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The Combination (2009)


Young Lebanese Australian John (George Basha) comes home from jail to live with his widowed mother (Doris Younane) and wild younger brother Charlie (Firass Dirani), who is still at school.

Having learned his lesson the hard way, he struggles to stop Charlie from making the mistakes that he made. When he finds out Charlie has become involved in drug dealing, he intervenes, inadvertently putting the family in peril.

Meanwhile John finds that assimilating into white Australian society is less than straightforward when he starts dating a young Caucasian woman called Sydney (Clare Bowen), whose parents are against her seeing a man from his ethnic background.

Curator’s notes

The Combination is a compellingly tough melodrama that in outline could almost have been made in the 1930s by Warner Bros, when it might have starred Humphrey Bogart and James Cagney. The setting though is unmistakably specific to contemporary Australian suburban life, and involves the tensions between young Lebanese Australians and Caucasian Australians in the multicultural outer suburbs of Sydney.

The film’s male lead, George Basha, wrote the screenplay based on his own experiences and is to be commended for capturing some of the key factors that feed into racial tension without delivering simplistic propaganda. Basha doesn’t shy away from showing white racism, yet this is complicated by sexual rivalries (Charlie provokes a white boy in school by boldly making a move on his girlfriend). Some white characters are racist (one character has a white supremacist tattoo) yet others express a more subtle form of racial prejudice. For example Sydney’s father (John Brumpton), who seems to sincerely believe his views aren’t racist, tells her that Lebanese Australians are simply too culturally different for her relationship with John to work. Meanwhile her mother shows ignorance by assuming that all Lebanese Australians are Muslims (John and his family are Christian).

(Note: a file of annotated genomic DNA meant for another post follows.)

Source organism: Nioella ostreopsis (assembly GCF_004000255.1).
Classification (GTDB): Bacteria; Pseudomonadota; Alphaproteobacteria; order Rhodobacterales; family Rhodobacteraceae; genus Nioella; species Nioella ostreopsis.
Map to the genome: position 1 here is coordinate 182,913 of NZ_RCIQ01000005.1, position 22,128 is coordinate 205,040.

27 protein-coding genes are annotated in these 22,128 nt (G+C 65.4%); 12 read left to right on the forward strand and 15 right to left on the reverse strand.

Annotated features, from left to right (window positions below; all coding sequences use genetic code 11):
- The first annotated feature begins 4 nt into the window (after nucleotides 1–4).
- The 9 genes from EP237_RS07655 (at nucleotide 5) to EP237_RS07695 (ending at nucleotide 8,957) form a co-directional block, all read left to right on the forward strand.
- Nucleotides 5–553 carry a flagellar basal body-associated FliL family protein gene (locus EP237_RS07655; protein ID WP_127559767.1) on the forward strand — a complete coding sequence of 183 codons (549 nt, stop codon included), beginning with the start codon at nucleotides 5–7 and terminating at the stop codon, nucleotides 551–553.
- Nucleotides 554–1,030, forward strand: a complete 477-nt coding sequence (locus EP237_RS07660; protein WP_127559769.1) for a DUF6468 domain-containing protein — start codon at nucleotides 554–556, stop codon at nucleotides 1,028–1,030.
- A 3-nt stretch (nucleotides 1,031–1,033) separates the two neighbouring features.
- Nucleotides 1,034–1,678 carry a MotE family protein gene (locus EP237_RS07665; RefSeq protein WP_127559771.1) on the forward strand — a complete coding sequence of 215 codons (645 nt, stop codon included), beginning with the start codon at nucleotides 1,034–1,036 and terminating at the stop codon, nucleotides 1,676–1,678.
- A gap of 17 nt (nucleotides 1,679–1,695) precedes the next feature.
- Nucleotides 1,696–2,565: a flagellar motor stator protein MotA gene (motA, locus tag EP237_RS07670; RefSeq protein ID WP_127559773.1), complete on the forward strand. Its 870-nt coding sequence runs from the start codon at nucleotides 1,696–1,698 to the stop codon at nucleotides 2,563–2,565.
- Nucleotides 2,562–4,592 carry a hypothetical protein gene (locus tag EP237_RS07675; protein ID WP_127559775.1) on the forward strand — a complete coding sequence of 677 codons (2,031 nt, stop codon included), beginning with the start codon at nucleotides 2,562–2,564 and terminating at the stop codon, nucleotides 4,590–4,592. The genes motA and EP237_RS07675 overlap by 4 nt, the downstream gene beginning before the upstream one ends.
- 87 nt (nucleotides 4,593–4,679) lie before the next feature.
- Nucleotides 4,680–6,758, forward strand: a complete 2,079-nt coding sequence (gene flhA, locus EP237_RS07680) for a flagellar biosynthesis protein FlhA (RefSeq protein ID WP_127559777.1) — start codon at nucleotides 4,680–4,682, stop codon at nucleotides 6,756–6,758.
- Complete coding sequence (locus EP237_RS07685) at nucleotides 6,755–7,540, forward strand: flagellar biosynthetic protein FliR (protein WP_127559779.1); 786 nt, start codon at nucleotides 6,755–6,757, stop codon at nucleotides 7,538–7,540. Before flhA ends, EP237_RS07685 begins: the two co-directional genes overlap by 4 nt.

Just as importantly Basha is upfront in showing young Lebanese Australian men behaving irresponsibly in a way that feeds into prejudice. Charlie and his schoolmates (including at least one boy of Asian background) tend to get hot-headed and slide into crime and violence all too readily.

David Field, making his directorial debut, takes advantage of his experience as an established screen and stage actor to extract persuasive and often compelling performances from his cast members, many of whom came to the film with little acting experience. The actors take command of their characters, bringing a powerful authenticity that is never overwrought (an obvious danger with melodrama). Basha and Bowen are particularly impressive in their debut lead roles. The film was privately funded but its low budget never looks obvious. Field wisely surrounded himself with a highly experienced editor (Ken Sallows) and cinematographer (Toby Oliver), and the result is polished.

Early in its release, Greater Union briefly banned the film from its New South Wales cinemas after a fight involving young Lebanese Australians in the audience in which a security guard was hospitalised and a staff member injured. The cinema reversed the ban after security was increased following discussions with the film’s distributor.

The Combination was released in Australian cinemas on 26 February 2009.